Submission to Treasury on Corporations Legislation Amendment Bill 2013

  • Date:14 Mar 2013
  • Type:Policy Submission

On 14 March 2013 the Australian Institute of Company Directors provided a submission to Treasury in response to their exposure draft, Corporations Legislation Amendment (Remuneration Disclosure and Other Measures) Bill 2012 (Exposure Draft). This Exposure Draft dealt with amongst other things, changes to the dividends test in paragraph 254T of the Corporations Act and proposed new disclosures to be included in the remuneration report.

In summary, Company Directors key comments are as follows: 

(a) We believe that paragraph 254T should be repealed and replaced with a well-formulated and express solvency test. The net asset test should be removed as it perpetuates the issues that were experienced under the original “profits” test. If Treasury fails to remove the net asset test, then the link to the accounting standards should be removed for all companies in determining the value of their assets and liabilities for the purposes of determining a dividend.

(b) We agree with the proposed introduction of a requirement to include a description of a company’s remuneration governance framework in relation to key management personnel in the remuneration report, or for an appropriate cross-reference be included where this information is already included in the company’s annual report. However, as there is a possibility that a company will already include this description in its annual report in a section other than the financial report or the directors’ report (for example in the corporate governance statement), the proposed draft paragraph 300A(1)(aa)(ii) should be expanded to allow for the information to be included elsewhere in a company’s annual report.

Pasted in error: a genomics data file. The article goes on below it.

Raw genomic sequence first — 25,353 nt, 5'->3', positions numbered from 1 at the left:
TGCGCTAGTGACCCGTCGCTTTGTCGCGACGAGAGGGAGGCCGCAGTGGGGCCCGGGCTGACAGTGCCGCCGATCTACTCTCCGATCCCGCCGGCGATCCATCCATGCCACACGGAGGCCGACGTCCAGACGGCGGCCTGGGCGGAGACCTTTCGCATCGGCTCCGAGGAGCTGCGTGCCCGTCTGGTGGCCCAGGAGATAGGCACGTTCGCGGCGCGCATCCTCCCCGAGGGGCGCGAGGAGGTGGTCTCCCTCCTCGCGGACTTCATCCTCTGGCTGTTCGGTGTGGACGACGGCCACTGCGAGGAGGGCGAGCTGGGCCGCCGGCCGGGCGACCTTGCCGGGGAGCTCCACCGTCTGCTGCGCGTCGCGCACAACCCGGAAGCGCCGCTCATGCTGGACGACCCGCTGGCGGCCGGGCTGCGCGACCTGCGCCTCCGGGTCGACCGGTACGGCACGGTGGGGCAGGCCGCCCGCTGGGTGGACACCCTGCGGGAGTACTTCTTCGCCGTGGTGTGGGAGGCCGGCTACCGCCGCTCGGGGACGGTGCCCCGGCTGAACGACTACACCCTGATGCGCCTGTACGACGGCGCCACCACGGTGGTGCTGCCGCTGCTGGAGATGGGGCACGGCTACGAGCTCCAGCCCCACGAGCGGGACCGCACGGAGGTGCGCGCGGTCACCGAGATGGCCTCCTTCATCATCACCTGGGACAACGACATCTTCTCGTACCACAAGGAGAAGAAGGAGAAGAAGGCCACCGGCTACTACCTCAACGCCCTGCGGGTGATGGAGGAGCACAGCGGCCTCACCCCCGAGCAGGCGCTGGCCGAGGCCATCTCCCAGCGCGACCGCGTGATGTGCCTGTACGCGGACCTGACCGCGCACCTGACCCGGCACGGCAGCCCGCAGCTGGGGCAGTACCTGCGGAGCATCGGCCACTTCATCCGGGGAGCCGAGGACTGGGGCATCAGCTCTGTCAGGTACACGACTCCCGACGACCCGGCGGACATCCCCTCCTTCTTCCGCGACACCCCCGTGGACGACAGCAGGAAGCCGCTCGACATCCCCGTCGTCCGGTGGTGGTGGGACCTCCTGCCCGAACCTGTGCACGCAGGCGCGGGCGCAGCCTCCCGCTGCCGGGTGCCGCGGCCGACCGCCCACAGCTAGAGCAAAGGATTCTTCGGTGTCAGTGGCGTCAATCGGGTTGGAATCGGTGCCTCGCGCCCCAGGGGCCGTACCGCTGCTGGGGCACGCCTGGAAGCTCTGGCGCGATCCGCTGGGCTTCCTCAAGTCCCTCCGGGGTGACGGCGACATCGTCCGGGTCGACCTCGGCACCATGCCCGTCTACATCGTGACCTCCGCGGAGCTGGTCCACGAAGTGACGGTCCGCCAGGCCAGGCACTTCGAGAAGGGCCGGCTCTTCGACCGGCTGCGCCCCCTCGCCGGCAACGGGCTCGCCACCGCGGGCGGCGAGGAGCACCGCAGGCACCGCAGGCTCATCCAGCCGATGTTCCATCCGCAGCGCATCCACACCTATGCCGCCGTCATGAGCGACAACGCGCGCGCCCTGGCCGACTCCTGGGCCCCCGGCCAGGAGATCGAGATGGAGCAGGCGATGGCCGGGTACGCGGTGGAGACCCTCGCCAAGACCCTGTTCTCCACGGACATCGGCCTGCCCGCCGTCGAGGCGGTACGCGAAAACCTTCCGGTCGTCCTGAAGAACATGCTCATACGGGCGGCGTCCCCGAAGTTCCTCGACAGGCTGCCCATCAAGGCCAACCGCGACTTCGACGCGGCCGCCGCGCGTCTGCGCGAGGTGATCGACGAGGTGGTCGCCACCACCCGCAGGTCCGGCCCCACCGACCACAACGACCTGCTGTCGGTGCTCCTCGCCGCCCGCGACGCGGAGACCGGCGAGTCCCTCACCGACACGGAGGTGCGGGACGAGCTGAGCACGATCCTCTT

(c) The introduction of additional disclosures relating to remuneration outcomes will not add clarity. Rather, it will add an additional layer of complexity and is likely to further confuse readers of the remuneration report.  In our view, the existing reporting requirements of remuneration outcomes should instead be amended to require the disclosure of a single set of remuneration figures that describe the actual remuneration outcomes for the reporting period (and, as is already the case, for the previous reporting period). This will enhance clarity and provide readers of the remuneration report with the information that is of most use to them by describing executive remuneration in “actual pay” terms as opposed to the disclosure of accounting values as is currently required.

(d) The proposed additional disclosures relating to termination arrangements for key management personnel are unnecessary. Termination arrangements are already adequately disclosed under the existing requirements[1]. If there is a need for these disclosures to be clarified, for example by requiring that they include specific payments or that they be broken down further, this could be more appropriately dealt with as an amendment to reg. 2M.3.03 of the Corporations Regulations 2001 (Cth).

(e) While we agree with the less prescriptive approach towards clawbacks that has been taken in the proposed draft paragraph 300A(1)(i), we do not believe that legislative intervention is warranted in this area. Our strong preference is for this to instead be the subject of ASX Corporate Governance Council guidance.

Download our submission to Treasury (PDF 5 MB).